Let me make sure I understand:

1. A converter is like a two-way function, lets say (A . <-> . B)
2. If someone composes two incompatible converters, like (integer? .
<-> . symbol?) and (string? . <-> . boolean?) then they should get an
error that points to the place where they tried to do the composing.

It looks like the code above is using the contract on
`compose-converters` to meet goal #2.
Is that all right?


Anyway, I think the contract for `compose-converters` should ONLY try
to make sure `compose-converters` is doing the right thing. Something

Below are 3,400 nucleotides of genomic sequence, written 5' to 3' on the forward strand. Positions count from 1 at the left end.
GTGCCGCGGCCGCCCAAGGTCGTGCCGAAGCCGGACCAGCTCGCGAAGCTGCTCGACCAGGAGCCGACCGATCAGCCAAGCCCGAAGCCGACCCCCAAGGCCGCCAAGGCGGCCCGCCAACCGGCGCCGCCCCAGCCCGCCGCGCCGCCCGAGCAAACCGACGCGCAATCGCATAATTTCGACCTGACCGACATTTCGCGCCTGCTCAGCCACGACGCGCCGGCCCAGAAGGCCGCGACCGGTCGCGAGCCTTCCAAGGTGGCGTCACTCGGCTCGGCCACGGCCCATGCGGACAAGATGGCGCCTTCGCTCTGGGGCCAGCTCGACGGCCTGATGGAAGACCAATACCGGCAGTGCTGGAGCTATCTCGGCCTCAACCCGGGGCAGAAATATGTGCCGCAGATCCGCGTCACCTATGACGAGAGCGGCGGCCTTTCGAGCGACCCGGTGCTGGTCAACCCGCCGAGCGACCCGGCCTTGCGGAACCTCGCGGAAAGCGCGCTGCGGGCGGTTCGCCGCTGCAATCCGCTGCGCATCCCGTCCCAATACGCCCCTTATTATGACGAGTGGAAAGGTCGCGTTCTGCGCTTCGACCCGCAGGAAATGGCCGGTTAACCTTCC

like:

```
(define/contract (compose-converters g f)
  (parametric->/c [A B C]
    (-> (B . <-> . C)
        (A . <-> . B)
        (A . <-> . C)))
  ....)
```

Then the `...` should try to meet goal #2 by putting a stronger
contract on one of the converters (using something like
`define/contract`).


I don't think ->d is a good answer because I don't think a dependent
contract on "compose" is a good answer -- it's doing too many things
at once.

[[ Now I'm thinking the docs should make ->d even harder to find ...
every time I ever thought that I wanted ->d, I was better off making a
new contract combinator and using it with -> or something. ]]

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